In many ways, the birthday bash they're throwing on Grand Island today will be pretty typical.
The three dozen or so young guests -- many of them 8- or 9-year-old girls -- will be jumping up and down in a bounce house, playing on a jungle gym and taking whacks at a pinata.
They will also be getting a sugar high from a well-decorated birthday cake.
But this party will have a few unusual twists.
The guest of honor will be a man about to turn 27 -- Sabres goalie Ryan Miller. But he won't be at his own birthday party.
All the gifts, toy stuffed animals, will be donated to Women and Children's Hospital in the name of Miller's charity.
"It's Miller Time . . ." states the computer-generated four-page invitation to the party.
Sophie Carroll, 8, and her buddy, 9-year-old Sarah Nogueira, dreamed up the idea for this party during after-school hours at St. Andrew's Country Day School in the Town of Tonawanda this spring, while looking through Sophie's Sabres programs.
Sophie leafed through her Sabres calendar to find the birthday of the two girls' favorite player, Miller.
When they learned it was July 17, this Tuesday, it didn't take long for the girls to hatch the plan of holding a Ryan Miller birthday party.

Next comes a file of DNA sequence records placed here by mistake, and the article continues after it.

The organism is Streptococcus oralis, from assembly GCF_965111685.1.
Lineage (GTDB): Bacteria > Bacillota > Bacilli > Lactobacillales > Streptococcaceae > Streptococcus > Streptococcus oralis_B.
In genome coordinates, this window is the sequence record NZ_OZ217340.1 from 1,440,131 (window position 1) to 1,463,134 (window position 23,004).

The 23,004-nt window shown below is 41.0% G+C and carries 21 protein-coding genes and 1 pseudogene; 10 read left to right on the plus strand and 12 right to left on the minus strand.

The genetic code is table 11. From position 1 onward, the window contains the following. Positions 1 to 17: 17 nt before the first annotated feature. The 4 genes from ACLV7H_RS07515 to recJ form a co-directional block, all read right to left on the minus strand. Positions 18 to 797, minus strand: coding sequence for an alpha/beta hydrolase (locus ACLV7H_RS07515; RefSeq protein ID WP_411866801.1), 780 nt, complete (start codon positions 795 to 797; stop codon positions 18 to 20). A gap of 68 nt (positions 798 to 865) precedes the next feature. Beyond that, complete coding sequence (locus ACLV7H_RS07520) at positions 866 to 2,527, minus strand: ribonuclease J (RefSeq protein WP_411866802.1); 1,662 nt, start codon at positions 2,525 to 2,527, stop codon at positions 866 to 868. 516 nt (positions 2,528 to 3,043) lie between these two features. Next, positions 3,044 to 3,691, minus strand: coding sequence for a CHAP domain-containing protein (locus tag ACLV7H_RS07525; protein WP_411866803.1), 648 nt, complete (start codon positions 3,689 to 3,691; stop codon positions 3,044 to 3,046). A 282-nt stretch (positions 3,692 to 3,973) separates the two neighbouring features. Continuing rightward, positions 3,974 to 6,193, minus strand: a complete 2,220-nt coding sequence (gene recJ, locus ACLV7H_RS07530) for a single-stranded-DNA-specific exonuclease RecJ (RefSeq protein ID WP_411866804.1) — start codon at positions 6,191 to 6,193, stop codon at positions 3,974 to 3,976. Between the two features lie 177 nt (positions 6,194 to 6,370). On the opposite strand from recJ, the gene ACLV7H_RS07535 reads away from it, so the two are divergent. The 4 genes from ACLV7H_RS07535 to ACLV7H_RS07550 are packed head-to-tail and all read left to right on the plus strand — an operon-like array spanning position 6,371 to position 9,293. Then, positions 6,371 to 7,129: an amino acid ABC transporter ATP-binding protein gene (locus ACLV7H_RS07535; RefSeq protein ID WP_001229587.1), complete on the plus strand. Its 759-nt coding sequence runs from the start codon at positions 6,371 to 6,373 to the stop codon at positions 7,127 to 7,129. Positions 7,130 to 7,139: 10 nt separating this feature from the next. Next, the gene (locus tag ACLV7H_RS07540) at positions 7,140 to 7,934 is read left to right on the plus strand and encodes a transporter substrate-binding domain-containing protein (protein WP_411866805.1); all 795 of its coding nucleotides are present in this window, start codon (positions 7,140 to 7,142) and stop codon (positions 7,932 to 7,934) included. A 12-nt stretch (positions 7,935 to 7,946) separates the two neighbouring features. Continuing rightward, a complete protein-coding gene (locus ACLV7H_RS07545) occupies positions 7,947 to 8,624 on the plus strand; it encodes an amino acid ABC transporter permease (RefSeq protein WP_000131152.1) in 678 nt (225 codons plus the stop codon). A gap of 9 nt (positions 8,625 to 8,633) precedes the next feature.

Asked who first thought of the idea, each girl quickly pointed the finger at the other -- before breaking into giggles.
The guest list quickly grew to 38 children and 39 adults for the party in Sophie's backyard on Grand Island. The criteria for being invited were pretty simple.
"They're our friends, and they basically all like Ryan Miller," Sophie said. Many will be dressed in Miller or Sabres hats, T-shirts and jerseys.
Sophie's mother, Karen Carroll, wrote a letter to the Sabres and called Miller's Steadfast Foundation.
"We can't have Sabretooth or any of the players come because they're out of town, I think," said Sophie, who quickly became the spokeswoman for the two girls.
The girls' families said they are thrilled about the idea.
"I like it because it's something an 8-year-old would think of doing," said Sophie's father, Scott Carroll. "So we said, 'Why not?' They love the game, they love the team, and they love him as a player."
The idea of guests bringing toy stuffed animals to give to other kids in Miller's name also excited the two girls' relatives.
"I think they're learning a valuable lesson," said Mary Ann Broderick, Sophie's grandmother. "You can think of others besides yourself."
Jane Nogueira, Sarah's mother, said her daughter was born at Women and Children's Hospital and can now give something back in the name of the girls' favorite player.
"I think it's amazing that two girls so young have such a generous side to them," she said.
Miller's out of town on vacation, but Sophie said she believes he'd think the party was "kind of neat and cool."
Why do the two girls like Miller so much?
"I like him because he's a good goalie, and he plays for the Sabres," Sophie said.
Sarah had a different reason:
"I like his eyes. They're pretty."